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Religion in the Arts features works by Nashville artist Omari Booker

by Jan. 30, 2018, 6:29 PM

An exhibition by Nashville studio artist Omari Booker, whose works include themes of social justice and Nashville’s changing neighborhoods, will be on display at Vanderbilt Divinity School throughout the month of February.

“In My Lifetime: An African American Perspective” is located in the Divinity School’s Art Room, G-20. An opening reception with the artist will take place from 3 to 7 p.m. Feb. 1.

The exhibition will be open weekdays—with the exception of Tuesdays—from noon to 2 p.m. through Feb. 28.

Nashville studio artist Omari Booker (submitted image)
Nashville studio artist Omari Booker (submitted image)

Booker, who was born in Nashville, went to Montgomery Bell Academy and played basketball at Belmont University. He later earned a bachelor of science in graphic design from Tennessee State University.

The pieces displayed at the Divinity School explore some of Booker’s life experiences and were created between 2014 and 2017.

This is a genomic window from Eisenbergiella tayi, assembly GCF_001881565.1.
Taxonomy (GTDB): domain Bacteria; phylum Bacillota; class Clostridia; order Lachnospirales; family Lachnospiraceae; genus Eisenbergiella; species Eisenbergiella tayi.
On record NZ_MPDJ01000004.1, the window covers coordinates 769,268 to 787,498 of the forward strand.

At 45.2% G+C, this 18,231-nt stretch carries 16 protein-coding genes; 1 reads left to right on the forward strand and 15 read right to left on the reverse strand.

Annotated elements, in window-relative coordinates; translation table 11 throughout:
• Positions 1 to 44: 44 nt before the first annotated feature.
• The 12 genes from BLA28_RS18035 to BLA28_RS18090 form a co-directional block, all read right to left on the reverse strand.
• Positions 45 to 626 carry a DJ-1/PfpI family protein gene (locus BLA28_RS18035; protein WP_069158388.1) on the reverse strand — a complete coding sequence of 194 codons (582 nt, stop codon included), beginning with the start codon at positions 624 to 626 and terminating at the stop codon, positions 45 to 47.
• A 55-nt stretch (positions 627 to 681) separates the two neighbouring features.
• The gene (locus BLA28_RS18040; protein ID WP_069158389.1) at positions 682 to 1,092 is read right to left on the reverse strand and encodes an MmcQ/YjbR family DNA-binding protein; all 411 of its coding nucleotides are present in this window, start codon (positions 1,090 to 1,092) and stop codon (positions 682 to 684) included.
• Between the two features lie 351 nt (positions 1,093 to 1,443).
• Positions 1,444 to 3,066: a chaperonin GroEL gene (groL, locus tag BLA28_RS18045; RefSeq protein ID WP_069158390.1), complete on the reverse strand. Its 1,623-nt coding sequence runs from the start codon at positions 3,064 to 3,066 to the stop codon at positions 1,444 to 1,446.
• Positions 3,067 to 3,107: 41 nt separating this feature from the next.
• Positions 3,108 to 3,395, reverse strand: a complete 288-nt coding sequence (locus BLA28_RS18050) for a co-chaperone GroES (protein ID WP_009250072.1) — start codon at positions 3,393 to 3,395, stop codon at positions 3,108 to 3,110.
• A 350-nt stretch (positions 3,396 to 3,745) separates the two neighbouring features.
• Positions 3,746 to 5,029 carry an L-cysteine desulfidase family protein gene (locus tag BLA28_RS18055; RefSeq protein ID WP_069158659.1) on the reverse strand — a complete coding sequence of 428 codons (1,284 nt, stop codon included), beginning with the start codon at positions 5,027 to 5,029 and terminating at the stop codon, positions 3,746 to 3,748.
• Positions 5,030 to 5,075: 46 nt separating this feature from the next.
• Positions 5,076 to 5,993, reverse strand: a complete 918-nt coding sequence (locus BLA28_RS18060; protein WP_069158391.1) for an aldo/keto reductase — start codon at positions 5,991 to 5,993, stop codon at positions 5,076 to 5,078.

“Mental and spiritual liberation in the face of physical limitations are themes woven into all of my work,” Booker said. “Influenced by my mentor, instructor and friend Samuel Dunson, as well as James Threalkill, Michael McBride and a tremendous Nashville art community, I have continued to create work daily.”

Among Booker’s strong interests is the Tennessee Initiative for Higher Education, which funds and coordinates onsite degree-granting programs in Tennessee prisons.

Special programs during the exhibition include:

  • Noon to 1 p.m. Feb. 8, gallery talk by Booker and Paul Polycarpou, editor of Nashville Arts Magazine
  • 10 to 11 a.m. Feb. 28, spiritual meditation by Michael Brandon McCormack, a University of Louisville faculty member who earned his master of arts and doctorate in religion in 2013 from Vanderbilt

The exhibition of Booker’s painting and mixed media, which is free and open to the public, is sponsored by the Religion in the Arts and Contemporary Culture program and the Kelly Miller Smith Institute on Black Church Studies.

For more information, contact Dave Perkins.

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